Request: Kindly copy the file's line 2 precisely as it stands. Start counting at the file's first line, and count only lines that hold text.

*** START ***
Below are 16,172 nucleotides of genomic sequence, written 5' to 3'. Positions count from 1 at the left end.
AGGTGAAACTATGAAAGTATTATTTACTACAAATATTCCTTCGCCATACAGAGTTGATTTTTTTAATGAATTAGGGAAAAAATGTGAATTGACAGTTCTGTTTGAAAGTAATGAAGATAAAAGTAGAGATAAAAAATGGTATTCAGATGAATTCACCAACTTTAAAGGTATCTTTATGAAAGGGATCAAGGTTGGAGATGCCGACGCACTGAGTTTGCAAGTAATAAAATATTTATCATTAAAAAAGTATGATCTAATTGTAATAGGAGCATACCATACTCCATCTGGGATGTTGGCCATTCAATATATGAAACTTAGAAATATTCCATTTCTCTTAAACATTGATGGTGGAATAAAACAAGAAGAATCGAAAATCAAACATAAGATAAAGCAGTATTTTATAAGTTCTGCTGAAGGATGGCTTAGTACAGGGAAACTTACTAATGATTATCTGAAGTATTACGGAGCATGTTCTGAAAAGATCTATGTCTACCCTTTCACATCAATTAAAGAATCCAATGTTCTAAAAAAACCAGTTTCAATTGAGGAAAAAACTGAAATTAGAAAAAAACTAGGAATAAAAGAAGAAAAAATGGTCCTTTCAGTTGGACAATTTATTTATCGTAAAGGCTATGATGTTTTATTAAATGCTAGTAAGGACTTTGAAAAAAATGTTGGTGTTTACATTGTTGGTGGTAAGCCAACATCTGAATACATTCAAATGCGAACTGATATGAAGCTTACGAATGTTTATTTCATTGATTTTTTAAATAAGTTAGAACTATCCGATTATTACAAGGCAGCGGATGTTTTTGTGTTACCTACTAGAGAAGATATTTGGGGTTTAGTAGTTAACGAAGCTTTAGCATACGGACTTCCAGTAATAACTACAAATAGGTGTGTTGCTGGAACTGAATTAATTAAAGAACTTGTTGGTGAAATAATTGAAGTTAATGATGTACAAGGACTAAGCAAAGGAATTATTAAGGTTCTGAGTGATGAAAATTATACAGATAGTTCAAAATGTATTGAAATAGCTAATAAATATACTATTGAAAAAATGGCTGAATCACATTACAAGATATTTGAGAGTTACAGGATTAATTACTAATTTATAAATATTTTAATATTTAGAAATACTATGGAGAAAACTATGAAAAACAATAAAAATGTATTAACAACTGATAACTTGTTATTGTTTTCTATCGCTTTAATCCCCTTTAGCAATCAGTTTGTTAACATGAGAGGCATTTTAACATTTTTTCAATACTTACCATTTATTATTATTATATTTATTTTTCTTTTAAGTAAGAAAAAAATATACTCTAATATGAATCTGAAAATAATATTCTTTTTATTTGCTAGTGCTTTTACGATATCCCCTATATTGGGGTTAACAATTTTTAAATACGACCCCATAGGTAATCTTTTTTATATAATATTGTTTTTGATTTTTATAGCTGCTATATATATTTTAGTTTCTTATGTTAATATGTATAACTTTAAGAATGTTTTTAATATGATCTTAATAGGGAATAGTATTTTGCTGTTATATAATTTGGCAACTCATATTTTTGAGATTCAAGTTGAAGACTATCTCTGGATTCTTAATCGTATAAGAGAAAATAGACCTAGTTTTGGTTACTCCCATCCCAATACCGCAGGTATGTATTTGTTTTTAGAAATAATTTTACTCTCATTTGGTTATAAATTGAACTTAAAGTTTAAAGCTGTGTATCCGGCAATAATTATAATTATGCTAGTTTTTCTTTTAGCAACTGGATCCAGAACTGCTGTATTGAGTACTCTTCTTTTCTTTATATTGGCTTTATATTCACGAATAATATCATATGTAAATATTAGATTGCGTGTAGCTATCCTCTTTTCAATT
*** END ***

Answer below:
AGGTGAAACTATGAAAGTATTATTTACTACAAATATTCCTTCGCCATACAGAGTTGATTTTTTTAATGAATTAGGGAAAAAATGTGAATTGACAGTTCTGTTTGAAAGTAATGAAGATAAAAGTAGAGATAAAAAATGGTATTCAGATGAATTCACCAACTTTAAAGGTATCTTTATGAAAGGGATCAAGGTTGGAGATGCCGACGCACTGAGTTTGCAAGTAATAAAATATTTATCATTAAAAAAGTATGATCTAATTGTAATAGGAGCATACCATACTCCATCTGGGATGTTGGCCATTCAATATATGAAACTTAGAAATATTCCATTTCTCTTAAACATTGATGGTGGAATAAAACAAGAAGAATCGAAAATCAAACATAAGATAAAGCAGTATTTTATAAGTTCTGCTGAAGGATGGCTTAGTACAGGGAAACTTACTAATGATTATCTGAAGTATTACGGAGCATGTTCTGAAAAGATCTATGTCTACCCTTTCACATCAATTAAAGAATCCAATGTTCTAAAAAAACCAGTTTCAATTGAGGAAAAAACTGAAATTAGAAAAAAACTAGGAATAAAAGAAGAAAAAATGGTCCTTTCAGTTGGACAATTTATTTATCGTAAAGGCTATGATGTTTTATTAAATGCTAGTAAGGACTTTGAAAAAAATGTTGGTGTTTACATTGTTGGTGGTAAGCCAACATCTGAATACATTCAAATGCGAACTGATATGAAGCTTACGAATGTTTATTTCATTGATTTTTTAAATAAGTTAGAACTATCCGATTATTACAAGGCAGCGGATGTTTTTGTGTTACCTACTAGAGAAGATATTTGGGGTTTAGTAGTTAACGAAGCTTTAGCATACGGACTTCCAGTAATAACTACAAATAGGTGTGTTGCTGGAACTGAATTAATTAAAGAACTTGTTGGTGAAATAATTGAAGTTAATGATGTACAAGGACTAAGCAAAGGAATTATTAAGGTTCTGAGTGATGAAAATTATACAGATAGTTCAAAATGTATTGAAATAGCTAATAAATATACTATTGAAAAAATGGCTGAATCACATTACAAGATATTTGAGAGTTACAGGATTAATTACTAATTTATAAATATTTTAATATTTAGAAATACTATGGAGAAAACTATGAAAAACAATAAAAATGTATTAACAACTGATAACTTGTTATTGTTTTCTATCGCTTTAATCCCCTTTAGCAATCAGTTTGTTAACATGAGAGGCATTTTAACATTTTTTCAATACTTACCATTTATTATTATTATATTTATTTTTCTTTTAAGTAAGAAAAAAATATACTCTAATATGAATCTGAAAATAATATTCTTTTTATTTGCTAGTGCTTTTACGATATCCCCTATATTGGGGTTAACAATTTTTAAATACGACCCCATAGGTAATCTTTTTTATATAATATTGTTTTTGATTTTTATAGCTGCTATATATATTTTAGTTTCTTATGTTAATATGTATAACTTTAAGAATGTTTTTAATATGATCTTAATAGGGAATAGTATTTTGCTGTTATATAATTTGGCAACTCATATTTTTGAGATTCAAGTTGAAGACTATCTCTGGATTCTTAATCGTATAAGAGAAAATAGACCTAGTTTTGGTTACTCCCATCCCAATACCGCAGGTATGTATTTGTTTTTAGAAATAATTTTACTCTCATTTGGTTATAAATTGAACTTAAAGTTTAAAGCTGTGTATCCGGCAATAATTATAATTATGCTAGTTTTTCTTTTAGCAACTGGATCCAGAACTGCTGTATTGAGTACTCTTCTTTTCTTTATATTGGCTTTATATTCACGAATAATATCATATGTAAATATTAGATTGCGTGTAGCTATCCTCTTTTCAATT